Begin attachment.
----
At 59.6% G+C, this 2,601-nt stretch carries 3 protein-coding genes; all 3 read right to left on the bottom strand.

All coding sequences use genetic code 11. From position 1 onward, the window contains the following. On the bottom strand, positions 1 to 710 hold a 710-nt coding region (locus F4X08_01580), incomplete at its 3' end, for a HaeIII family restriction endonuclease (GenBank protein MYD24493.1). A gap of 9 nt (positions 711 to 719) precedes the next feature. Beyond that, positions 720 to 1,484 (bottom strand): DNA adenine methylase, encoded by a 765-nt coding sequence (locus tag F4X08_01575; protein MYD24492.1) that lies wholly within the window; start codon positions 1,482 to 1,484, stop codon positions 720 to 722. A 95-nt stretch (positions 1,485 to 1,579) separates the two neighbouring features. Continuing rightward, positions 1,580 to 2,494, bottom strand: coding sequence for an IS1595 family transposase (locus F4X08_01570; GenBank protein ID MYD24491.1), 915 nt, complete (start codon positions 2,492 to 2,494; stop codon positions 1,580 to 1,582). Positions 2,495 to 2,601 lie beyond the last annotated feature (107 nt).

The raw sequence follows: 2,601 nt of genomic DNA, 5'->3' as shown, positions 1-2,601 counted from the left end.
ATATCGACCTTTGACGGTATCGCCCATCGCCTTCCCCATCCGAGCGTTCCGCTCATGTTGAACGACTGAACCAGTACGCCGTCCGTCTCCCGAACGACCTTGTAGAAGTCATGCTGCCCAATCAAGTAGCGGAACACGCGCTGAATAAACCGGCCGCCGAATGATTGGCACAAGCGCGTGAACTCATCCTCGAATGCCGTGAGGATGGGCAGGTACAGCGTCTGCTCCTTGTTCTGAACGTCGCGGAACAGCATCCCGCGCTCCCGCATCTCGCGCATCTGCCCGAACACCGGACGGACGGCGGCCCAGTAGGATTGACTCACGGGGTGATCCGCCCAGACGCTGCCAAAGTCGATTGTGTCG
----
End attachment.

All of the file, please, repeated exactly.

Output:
At 59.6% G+C, this 2,601-nt stretch carries 3 protein-coding genes; all 3 read right to left on the bottom strand.

All coding sequences use genetic code 11. From position 1 onward, the window contains the following. On the bottom strand, positions 1 to 710 hold a 710-nt coding region (locus F4X08_01580), incomplete at its 3' end, for a HaeIII family restriction endonuclease (GenBank protein MYD24493.1). A gap of 9 nt (positions 711 to 719) precedes the next feature. Beyond that, positions 720 to 1,484 (bottom strand): DNA adenine methylase, encoded by a 765-nt coding sequence (locus tag F4X08_01575; protein MYD24492.1) that lies wholly within the window; start codon positions 1,482 to 1,484, stop codon positions 720 to 722. A 95-nt stretch (positions 1,485 to 1,579) separates the two neighbouring features. Continuing rightward, positions 1,580 to 2,494, bottom strand: coding sequence for an IS1595 family transposase (locus F4X08_01570; GenBank protein ID MYD24491.1), 915 nt, complete (start codon positions 2,492 to 2,494; stop codon positions 1,580 to 1,582). Positions 2,495 to 2,601 lie beyond the last annotated feature (107 nt).

The raw sequence follows: 2,601 nt of genomic DNA, 5'->3' as shown, positions 1-2,601 counted from the left end.
ATATCGACCTTTGACGGTATCGCCCATCGCCTTCCCCATCCGAGCGTTCCGCTCATGTTGAACGACTGAACCAGTACGCCGTCCGTCTCCCGAACGACCTTGTAGAAGTCATGCTGCCCAATCAAGTAGCGGAACACGCGCTGAATAAACCGGCCGCCGAATGATTGGCACAAGCGCGTGAACTCATCCTCGAATGCCGTGAGGATGGGCAGGTACAGCGTCTGCTCCTTGTTCTGAACGTCGCGGAACAGCATCCCGCGCTCCCGCATCTCGCGCATCTGCCCGAACACCGGACGGACGGCGGCCCAGTAGGATTGACTCACGGGGTGATCCGCCCAGACGCTGCCAAAGTCGATTGTGTCG